Assisted PHIC in developing a TB-DOTS outpatient benefit package, thus enabling accredited public and private centers to generate reimbursements from PHIC
Assisted the Department of Labor and Employment in implementing an order promoting TB control in the workplace
Developed a TB/DOTS core curriculum for medical schools and integrated DOTS into the curriculum at 10 major medical schools
Established 48 fully equipped TB microscopy centers in regional health units and quality control centers in three provinces and cities, coupling this with improved practice of 51 LGU medical technologists in laboratory diagnosis and 15 staff in laboratory management
Strengthened DOTS program monitoring and supervision as well as field management by personnel at the regional, provincial, and city levels

USAID partners in TB control include WHO, the Philippines NTP, the U.S. Centers for Disease Control and Prevention, the Philippines Coalition Against TB, the Tropical Disease Foundation, Inc., Chemonics International, the ReachOut Foundation International, and the New Tropical Medicine Foundation, Inc. WHO leads the technical collaboration of external partners. In addition to USAID, other key donors include the World Bank, the Canadian International Development Agency, and the Japan International Cooperation Agency. In 2003 and 2006, the Global Fund to Fight AIDS, Tuberculosis and Malaria approved the Philippines’ TB proposals for funding of $58.6 million over five years.


the following are the resources that we utilized in order to complete this blog:

synthesis & summary

Tuberculosis is a bacterial infection that can be fatal. The body's immune system can usually fight the infection and confine it successfully.

When the immune system is weak, confined tuberculosis bacteria can become active and spread to other parts of the body. This is called active tuberculosis.

Due to the recent milestones in medicine, treatment for active tuberculosis is now available and easily accessible. It is very important for the patient to follow the course of treatment religiously and completely to completely eradicate the bacteria and to prevent the illness from worsening or recurring.

The aforementioned illness can be prevented by practicing good hygiene including good ventilation, isolation of patients and suspected patients, and covering the mouth when coughing. The universal precaution for this is proper handwashing and isolation of infected patients.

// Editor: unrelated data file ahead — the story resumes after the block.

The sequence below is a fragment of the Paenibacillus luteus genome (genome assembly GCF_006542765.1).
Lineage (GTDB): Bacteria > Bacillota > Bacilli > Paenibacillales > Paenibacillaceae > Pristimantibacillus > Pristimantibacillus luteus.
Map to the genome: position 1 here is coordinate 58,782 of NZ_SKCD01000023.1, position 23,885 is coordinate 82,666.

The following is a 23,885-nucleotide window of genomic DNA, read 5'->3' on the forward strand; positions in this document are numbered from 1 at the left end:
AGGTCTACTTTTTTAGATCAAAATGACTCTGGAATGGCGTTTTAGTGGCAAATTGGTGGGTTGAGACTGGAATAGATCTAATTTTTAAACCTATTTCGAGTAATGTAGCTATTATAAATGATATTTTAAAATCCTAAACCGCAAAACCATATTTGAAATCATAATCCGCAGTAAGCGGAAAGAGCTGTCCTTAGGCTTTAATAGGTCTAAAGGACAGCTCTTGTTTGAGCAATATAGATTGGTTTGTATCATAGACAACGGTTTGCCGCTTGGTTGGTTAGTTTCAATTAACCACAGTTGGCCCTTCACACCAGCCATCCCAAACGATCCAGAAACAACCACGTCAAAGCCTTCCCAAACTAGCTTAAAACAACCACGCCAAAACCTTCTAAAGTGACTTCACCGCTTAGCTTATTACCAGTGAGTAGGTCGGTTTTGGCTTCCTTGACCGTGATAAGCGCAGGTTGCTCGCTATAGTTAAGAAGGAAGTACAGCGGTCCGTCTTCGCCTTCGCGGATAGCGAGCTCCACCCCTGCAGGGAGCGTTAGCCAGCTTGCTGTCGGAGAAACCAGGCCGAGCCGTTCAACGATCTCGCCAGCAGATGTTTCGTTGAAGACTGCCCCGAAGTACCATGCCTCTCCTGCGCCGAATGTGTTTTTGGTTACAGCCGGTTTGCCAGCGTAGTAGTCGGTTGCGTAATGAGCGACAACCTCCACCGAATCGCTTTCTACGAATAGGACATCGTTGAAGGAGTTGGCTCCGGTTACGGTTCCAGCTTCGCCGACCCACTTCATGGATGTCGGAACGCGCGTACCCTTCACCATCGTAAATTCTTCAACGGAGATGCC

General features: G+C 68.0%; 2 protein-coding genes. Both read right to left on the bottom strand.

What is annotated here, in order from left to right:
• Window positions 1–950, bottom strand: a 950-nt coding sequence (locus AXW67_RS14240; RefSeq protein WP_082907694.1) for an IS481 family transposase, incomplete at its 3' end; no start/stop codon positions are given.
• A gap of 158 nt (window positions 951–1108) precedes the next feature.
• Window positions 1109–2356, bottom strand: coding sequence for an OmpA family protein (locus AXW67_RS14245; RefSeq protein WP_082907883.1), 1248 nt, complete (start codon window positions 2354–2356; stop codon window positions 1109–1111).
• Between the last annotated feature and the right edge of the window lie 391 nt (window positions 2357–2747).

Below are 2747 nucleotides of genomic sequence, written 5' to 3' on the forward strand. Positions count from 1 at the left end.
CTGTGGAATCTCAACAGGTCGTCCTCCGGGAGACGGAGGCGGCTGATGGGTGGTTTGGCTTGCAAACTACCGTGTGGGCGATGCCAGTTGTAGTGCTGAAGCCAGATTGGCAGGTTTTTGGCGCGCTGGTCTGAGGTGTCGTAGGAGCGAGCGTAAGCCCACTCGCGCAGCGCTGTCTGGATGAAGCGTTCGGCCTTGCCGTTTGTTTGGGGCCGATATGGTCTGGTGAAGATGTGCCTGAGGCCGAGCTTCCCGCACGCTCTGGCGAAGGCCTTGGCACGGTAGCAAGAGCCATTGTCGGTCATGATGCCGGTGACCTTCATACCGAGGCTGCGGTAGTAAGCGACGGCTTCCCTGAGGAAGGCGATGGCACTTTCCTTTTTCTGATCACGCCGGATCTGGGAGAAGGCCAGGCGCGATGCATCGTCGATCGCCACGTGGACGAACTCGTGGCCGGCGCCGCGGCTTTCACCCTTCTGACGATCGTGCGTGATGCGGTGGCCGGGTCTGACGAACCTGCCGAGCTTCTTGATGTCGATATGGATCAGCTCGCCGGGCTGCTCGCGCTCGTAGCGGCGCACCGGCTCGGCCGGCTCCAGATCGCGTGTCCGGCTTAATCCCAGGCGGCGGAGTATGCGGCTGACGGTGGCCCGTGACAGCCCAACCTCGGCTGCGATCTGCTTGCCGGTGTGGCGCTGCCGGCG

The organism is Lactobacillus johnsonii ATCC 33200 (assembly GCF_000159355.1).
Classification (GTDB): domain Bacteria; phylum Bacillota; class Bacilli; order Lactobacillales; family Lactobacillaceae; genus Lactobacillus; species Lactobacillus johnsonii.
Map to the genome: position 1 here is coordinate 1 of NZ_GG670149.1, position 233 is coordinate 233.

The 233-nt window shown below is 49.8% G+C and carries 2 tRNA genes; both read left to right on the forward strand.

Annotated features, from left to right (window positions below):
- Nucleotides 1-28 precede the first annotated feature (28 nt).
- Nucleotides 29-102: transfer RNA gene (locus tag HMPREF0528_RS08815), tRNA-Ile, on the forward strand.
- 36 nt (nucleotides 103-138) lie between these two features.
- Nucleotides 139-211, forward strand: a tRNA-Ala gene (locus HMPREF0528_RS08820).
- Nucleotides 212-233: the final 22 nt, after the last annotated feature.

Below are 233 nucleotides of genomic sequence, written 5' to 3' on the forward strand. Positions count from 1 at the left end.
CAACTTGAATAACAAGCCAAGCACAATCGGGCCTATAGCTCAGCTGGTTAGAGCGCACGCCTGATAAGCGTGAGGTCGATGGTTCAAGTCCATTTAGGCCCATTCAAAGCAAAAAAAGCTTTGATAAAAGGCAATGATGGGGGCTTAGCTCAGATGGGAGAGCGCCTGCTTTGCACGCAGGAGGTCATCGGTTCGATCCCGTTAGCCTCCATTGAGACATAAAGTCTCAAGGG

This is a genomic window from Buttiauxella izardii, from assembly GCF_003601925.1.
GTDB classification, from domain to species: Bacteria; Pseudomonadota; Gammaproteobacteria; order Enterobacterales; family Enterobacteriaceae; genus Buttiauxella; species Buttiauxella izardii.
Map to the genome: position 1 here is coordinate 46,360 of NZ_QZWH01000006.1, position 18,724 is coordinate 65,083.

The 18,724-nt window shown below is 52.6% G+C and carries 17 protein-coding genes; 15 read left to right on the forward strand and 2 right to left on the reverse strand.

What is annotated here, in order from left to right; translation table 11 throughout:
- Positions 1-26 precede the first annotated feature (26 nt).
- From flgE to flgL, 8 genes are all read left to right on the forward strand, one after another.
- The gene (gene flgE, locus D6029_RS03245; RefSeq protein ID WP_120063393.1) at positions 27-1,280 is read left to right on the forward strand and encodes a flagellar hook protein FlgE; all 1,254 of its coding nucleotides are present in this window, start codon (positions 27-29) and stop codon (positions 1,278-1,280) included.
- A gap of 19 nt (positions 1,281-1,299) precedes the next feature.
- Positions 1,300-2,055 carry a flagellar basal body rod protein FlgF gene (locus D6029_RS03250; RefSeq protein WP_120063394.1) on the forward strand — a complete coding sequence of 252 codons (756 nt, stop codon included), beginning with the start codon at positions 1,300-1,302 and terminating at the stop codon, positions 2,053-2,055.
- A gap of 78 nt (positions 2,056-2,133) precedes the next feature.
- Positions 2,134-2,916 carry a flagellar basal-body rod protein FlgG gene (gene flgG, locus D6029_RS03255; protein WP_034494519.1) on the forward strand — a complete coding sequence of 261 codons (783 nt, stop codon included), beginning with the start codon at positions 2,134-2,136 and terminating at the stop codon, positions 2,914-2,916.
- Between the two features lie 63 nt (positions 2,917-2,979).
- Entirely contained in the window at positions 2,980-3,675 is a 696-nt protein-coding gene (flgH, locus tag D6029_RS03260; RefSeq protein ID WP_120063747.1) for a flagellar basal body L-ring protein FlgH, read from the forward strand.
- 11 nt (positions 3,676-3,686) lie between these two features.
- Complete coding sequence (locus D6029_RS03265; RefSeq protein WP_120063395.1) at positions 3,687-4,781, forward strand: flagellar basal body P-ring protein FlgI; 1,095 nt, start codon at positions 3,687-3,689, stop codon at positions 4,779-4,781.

In general, TB is preventable. From a public health standpoint, the best way to control TB is to diagnose and treat people with TB infection before they develop active disease and to take careful precautions with people hospitalized with TB. But there also are measures you can take on your own to help protect yourself and others:

  • Keep your immune system healthy. Eat plenty of healthy foods including fruits and vegetables, get enough sleep, and exercise at least 30 minutes a day most days of the week to keep your immune system in top form.
  • Get tested regularly. Experts advise people who have a high risk of TB to get a skin test once a year. This includes people with HIV or other conditions that weaken the immune system, people who live or work in a prison or nursing home, health care workers, people from countries with high rates of TB, and others in high-risk groups.
  • Consider preventive therapy. If you test positive for latent TB infection, your doctor will likely advise you to take medications to reduce your risk of developing active TB. Vaccination with BCG isn't recommended for general use in the United States, because it isn't very effective in adults and it causes a false-positive result on a Mantoux skin test. But the vaccine is often given to infants in countries where TB is more common. Vaccination can prevent severe TB in children. Researchers are working on developing a more effective TB vaccine.
  • Finish your entire course of medication. This is the most important step you can take to protect yourself and others from TB. When you stop treatment early or skip doses, TB bacteria have a chance to develop mutations that allow them to survive the most potent TB drugs. The resulting drug-resistant strains are much more deadly and difficult to treat.